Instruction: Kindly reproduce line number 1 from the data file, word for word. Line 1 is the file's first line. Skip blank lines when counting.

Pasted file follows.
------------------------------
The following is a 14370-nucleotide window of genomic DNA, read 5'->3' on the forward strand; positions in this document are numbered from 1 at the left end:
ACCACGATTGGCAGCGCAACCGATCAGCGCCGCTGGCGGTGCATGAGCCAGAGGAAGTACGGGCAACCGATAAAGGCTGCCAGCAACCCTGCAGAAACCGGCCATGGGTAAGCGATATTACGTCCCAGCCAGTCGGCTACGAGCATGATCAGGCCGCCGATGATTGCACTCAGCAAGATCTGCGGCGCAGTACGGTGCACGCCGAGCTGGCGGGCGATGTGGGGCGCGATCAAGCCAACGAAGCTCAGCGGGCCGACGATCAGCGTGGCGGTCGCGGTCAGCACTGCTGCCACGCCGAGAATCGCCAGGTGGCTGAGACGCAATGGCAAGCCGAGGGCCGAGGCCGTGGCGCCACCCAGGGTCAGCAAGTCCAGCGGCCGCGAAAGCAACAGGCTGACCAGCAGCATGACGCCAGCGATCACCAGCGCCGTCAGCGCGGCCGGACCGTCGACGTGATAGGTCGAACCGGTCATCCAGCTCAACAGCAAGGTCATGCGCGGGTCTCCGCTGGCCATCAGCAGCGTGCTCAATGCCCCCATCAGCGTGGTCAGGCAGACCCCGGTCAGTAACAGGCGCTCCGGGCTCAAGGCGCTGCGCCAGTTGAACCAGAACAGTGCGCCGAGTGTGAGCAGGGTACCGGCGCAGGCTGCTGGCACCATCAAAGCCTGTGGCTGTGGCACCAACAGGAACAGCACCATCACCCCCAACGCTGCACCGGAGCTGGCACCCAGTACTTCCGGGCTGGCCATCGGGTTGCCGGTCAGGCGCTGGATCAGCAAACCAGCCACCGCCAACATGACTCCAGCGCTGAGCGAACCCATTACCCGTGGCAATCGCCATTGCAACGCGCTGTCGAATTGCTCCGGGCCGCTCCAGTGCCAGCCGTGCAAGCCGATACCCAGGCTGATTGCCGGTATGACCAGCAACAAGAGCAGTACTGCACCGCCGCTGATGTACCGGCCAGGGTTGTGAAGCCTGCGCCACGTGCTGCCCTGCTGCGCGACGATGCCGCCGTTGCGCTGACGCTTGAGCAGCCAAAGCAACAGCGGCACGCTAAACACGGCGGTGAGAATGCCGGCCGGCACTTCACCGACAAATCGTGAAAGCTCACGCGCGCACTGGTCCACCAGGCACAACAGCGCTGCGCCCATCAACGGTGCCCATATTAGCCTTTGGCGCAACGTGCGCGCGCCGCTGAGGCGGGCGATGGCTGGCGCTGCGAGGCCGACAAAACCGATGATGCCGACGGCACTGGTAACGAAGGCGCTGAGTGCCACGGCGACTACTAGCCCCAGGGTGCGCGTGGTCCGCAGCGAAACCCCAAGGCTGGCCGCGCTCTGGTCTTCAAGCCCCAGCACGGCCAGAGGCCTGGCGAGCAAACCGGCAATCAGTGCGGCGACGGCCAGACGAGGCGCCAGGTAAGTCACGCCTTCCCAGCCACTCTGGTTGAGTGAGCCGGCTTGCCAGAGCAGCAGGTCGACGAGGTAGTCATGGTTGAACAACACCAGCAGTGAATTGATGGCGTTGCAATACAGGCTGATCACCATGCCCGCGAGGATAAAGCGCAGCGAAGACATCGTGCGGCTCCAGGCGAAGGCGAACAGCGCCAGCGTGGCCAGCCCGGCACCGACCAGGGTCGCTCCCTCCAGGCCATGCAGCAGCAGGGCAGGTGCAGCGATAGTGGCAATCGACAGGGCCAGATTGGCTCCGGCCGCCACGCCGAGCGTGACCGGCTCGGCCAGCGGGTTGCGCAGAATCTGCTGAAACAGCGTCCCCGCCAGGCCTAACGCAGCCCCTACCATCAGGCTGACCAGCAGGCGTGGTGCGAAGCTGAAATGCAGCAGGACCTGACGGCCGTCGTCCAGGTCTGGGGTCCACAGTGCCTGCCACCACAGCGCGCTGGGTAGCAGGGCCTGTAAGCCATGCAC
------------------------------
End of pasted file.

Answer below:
The following is a 14370-nucleotide window of genomic DNA, read 5'->3' on the forward strand; positions in this document are numbered from 1 at the left end: